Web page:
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Stanford team tries for zippier Wi-Fi in crowded buildings

Stephen Lawson | March 6, 2014
Having lots of Wi-Fi networks packed into a condominium or apartment building can hurt everyone's wireless performance, but Stanford University researchers say they've found a way to turn crowding into an advantage.

Having lots of Wi-Fi networks packed into a condominium or apartment building can hurt everyone's wireless performance, but Stanford University researchers say they've found a way to turn crowding into an advantage.

In a dorm on the Stanford campus, they're building a single, dense Wi-Fi infrastructure that each resident can use and manage like their own private network. That means the shared system, called BeHop, can be centrally managed for maximum performance and efficiency while users still assign their own SSIDs (service set identifiers), passwords and other settings, according to Yiannis Yiakoumis, a Stanford doctoral student who presented a paper at the Open Networking Summit this week.

There are Wi-Fi networks today, such as systems from Ruckus Wireless, that can be deployed across multi-unit buildings with some private control by individual residents. But the Stanford project is making this happen with inexpensive, consumer-grade access points and SDN (software-defined networking), on the foundation of open-source software.

In multi-unit housing, each household typically installs its own Wi-Fi network with a wired broadband link out to the Internet. Each of those networks may be powerful enough to give good performance under optimal circumstances within the owner's unit, but it may suffer from interference with all the other privately run networks next door.

Borrowing techniques from enterprise Wi-Fi, Yiakoumis and his colleagues built a shared network of APs (access points), in this case home units provided by NetGear. They modified the firmware of those APs, and using SDN, they virtualized the private aspects of the network experience.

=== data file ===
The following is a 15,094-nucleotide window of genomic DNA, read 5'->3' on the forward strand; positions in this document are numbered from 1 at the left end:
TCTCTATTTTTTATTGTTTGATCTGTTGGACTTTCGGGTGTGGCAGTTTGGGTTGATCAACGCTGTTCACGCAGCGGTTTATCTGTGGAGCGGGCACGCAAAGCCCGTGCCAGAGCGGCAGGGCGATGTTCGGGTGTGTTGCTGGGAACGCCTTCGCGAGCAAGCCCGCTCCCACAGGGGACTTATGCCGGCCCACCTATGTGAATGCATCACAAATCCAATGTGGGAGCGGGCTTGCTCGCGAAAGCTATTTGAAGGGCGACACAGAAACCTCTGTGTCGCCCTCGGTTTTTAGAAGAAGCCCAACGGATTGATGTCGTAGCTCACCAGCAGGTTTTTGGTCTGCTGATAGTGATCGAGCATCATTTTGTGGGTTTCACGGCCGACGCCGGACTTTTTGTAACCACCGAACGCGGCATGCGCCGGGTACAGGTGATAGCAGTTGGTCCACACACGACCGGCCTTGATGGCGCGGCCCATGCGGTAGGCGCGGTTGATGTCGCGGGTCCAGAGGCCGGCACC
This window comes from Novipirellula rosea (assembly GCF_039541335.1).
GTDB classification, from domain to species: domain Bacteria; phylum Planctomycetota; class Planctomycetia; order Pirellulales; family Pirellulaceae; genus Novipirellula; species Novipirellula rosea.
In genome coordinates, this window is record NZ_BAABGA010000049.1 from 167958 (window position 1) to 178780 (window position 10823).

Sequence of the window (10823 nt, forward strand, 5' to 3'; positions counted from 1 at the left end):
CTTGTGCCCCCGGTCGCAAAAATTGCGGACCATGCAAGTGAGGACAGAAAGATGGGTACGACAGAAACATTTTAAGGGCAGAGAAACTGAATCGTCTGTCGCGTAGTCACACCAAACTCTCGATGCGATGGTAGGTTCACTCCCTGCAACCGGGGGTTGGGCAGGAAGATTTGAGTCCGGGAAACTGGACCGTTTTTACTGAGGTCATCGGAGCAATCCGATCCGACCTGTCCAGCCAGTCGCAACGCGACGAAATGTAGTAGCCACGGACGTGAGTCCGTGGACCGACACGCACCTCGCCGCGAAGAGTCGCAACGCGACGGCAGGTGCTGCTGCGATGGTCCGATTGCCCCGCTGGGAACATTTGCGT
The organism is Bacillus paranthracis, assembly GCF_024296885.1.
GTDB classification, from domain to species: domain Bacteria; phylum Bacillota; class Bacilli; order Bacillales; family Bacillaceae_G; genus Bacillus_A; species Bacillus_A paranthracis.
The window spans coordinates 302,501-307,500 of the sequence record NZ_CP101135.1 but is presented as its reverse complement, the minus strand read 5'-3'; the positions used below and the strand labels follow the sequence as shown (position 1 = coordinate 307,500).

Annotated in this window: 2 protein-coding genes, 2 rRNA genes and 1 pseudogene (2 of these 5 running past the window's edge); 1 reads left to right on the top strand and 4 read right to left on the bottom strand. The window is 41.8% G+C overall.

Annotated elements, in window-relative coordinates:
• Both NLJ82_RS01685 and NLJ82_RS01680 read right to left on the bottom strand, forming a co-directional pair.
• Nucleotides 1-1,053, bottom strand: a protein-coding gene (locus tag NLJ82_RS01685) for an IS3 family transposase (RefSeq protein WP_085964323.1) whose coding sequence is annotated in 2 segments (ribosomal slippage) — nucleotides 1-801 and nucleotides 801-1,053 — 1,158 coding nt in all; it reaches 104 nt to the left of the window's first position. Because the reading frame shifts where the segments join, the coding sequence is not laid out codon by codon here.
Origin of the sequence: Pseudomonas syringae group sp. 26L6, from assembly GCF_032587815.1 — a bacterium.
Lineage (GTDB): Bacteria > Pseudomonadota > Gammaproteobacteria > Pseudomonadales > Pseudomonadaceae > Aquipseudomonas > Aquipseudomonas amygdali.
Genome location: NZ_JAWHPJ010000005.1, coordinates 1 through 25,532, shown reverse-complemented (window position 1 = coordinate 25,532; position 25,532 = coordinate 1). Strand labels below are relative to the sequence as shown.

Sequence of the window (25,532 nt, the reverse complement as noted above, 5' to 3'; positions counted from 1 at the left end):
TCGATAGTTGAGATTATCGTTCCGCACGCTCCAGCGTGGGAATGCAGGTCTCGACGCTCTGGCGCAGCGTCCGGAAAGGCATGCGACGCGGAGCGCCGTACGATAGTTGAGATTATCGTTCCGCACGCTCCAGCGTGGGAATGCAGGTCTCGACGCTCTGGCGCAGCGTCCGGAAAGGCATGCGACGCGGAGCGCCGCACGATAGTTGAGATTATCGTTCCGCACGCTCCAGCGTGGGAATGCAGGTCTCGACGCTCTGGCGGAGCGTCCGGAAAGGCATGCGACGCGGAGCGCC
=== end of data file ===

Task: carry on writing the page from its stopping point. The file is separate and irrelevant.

In the Stanford researcher's model, residents can name and secure their own virtual networks as if they had bought and plugged in a router in their own rooms. They can also assign policies such as parental controls and prioritize their favorite applications for access to bandwidth. Then, wherever they go in the building, they can log into that same virtual network, Yiakoumis said.

Meanwhile, the underlying tasks of assigning client devices to particular channels and access points are centrally controlled to make the best use of the infrastructure. Where separately owned and managed APs may make poor use of the unlicensed frequencies available in the building, the centrally controlled network can use its universal view to arrange the resources most efficiently.

SDN places control of networks in overarching software rather than in the specialized network components that forward packets. BeHop uses software components including the OpenWRT Linux distribution for Wi-Fi routers and the Open VSwitch virtual switch, which is included in the Linux kernel. While most of the software used in the project is open source, the team has developed some code it hasn't had time to release as open source, Yiakoumis said. It plans to do so later.

 

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